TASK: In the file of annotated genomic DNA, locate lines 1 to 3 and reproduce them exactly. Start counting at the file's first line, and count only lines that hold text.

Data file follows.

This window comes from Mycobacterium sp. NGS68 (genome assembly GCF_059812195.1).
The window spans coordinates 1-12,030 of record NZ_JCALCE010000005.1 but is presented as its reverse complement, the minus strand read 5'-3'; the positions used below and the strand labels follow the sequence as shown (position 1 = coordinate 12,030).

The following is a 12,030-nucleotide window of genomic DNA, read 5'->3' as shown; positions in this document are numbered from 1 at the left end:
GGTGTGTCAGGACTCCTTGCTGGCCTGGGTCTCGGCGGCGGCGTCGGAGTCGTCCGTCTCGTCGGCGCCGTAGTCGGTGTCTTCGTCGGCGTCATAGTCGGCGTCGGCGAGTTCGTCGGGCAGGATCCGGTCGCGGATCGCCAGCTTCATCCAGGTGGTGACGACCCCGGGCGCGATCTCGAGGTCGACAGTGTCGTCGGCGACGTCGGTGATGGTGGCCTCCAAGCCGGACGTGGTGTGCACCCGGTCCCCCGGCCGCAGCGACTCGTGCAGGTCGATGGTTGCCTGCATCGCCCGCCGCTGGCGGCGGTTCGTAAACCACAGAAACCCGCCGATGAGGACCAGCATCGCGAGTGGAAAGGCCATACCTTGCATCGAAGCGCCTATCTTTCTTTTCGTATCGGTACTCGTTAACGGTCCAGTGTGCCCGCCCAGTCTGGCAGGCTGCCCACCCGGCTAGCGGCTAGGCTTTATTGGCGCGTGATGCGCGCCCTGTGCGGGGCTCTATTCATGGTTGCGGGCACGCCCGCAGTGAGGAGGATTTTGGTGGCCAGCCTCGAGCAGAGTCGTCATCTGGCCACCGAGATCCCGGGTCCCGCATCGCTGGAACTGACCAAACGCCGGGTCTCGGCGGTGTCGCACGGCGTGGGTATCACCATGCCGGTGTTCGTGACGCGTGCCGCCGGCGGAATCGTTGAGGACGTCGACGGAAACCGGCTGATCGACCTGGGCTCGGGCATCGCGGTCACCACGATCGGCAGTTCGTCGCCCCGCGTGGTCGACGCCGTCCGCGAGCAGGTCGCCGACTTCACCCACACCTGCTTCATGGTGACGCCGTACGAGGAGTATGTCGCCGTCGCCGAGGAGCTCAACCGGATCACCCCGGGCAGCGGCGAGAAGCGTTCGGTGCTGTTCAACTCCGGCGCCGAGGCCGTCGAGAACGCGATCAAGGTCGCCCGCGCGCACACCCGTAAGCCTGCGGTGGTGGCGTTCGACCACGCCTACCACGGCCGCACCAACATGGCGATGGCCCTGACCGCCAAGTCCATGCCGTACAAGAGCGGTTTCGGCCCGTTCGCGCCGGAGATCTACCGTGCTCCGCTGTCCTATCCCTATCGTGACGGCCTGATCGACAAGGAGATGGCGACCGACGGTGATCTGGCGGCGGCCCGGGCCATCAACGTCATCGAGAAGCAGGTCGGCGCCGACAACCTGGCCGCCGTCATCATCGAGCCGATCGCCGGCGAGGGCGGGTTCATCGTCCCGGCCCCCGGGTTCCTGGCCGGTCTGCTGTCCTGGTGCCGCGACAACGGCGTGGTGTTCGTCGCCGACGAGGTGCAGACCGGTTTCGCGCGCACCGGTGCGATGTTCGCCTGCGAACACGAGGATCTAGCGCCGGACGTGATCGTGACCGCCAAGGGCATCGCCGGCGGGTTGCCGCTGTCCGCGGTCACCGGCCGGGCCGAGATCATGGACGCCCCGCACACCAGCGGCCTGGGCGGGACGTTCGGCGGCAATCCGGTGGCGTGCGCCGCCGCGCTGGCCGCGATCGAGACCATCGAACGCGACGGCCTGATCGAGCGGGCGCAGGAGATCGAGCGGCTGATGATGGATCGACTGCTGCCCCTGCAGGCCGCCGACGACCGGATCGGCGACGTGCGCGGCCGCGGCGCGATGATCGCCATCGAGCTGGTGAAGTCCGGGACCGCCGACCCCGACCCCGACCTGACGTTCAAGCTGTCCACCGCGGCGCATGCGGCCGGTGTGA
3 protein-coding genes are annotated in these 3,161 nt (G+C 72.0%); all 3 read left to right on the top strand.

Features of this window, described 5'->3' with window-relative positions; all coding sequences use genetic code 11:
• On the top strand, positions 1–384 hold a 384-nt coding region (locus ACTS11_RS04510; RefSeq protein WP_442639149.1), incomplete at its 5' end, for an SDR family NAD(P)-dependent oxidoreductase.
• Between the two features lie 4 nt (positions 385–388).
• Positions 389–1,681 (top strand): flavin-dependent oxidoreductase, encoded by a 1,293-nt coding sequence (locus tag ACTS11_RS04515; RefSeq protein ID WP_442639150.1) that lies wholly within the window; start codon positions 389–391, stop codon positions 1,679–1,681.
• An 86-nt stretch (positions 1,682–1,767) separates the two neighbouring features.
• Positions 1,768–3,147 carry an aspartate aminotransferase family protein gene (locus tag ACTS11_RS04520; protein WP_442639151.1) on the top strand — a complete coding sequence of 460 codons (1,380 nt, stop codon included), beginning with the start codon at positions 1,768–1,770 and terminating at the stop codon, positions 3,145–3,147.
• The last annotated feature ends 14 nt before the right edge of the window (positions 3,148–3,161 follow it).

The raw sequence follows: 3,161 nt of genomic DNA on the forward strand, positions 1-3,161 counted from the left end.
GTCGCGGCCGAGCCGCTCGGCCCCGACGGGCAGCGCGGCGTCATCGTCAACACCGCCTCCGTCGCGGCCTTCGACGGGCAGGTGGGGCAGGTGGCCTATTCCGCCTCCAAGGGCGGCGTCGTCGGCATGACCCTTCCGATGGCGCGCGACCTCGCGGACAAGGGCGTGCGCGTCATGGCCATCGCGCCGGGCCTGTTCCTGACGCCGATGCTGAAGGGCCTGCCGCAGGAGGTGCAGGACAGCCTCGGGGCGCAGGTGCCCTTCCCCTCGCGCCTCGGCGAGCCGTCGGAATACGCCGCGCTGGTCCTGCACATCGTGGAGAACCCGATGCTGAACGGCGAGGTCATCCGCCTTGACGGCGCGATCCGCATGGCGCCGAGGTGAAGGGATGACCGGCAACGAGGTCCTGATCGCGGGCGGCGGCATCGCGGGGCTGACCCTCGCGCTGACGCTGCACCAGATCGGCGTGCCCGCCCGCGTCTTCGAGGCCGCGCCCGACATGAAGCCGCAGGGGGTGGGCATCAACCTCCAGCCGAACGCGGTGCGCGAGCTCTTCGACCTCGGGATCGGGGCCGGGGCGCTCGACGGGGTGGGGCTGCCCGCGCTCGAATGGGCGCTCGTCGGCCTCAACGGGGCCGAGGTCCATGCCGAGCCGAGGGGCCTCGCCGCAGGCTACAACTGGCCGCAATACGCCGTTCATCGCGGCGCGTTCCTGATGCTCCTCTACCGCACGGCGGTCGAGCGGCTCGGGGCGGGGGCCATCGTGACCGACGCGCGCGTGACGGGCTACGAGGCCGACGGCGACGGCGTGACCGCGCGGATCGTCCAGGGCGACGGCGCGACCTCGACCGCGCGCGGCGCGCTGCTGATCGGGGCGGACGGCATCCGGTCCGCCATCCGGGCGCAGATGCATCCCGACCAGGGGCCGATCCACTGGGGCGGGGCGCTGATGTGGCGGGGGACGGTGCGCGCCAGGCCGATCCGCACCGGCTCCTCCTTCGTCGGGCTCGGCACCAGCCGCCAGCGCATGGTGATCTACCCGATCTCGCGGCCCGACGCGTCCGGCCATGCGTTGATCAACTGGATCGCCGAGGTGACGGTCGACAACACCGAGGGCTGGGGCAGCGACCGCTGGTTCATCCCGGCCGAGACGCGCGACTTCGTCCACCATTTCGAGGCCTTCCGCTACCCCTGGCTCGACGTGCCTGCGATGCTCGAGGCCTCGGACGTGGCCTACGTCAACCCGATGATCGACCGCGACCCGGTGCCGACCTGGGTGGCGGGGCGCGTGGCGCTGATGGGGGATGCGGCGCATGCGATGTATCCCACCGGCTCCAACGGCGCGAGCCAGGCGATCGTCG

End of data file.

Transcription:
This window comes from Mycobacterium sp. NGS68 (genome assembly GCF_059812195.1).
The window spans coordinates 1-12,030 of record NZ_JCALCE010000005.1 but is presented as its reverse complement, the minus strand read 5'-3'; the positions used below and the strand labels follow the sequence as shown (position 1 = coordinate 12,030).

The following is a 12,030-nucleotide window of genomic DNA, read 5'->3' as shown; positions in this document are numbered from 1 at the left end: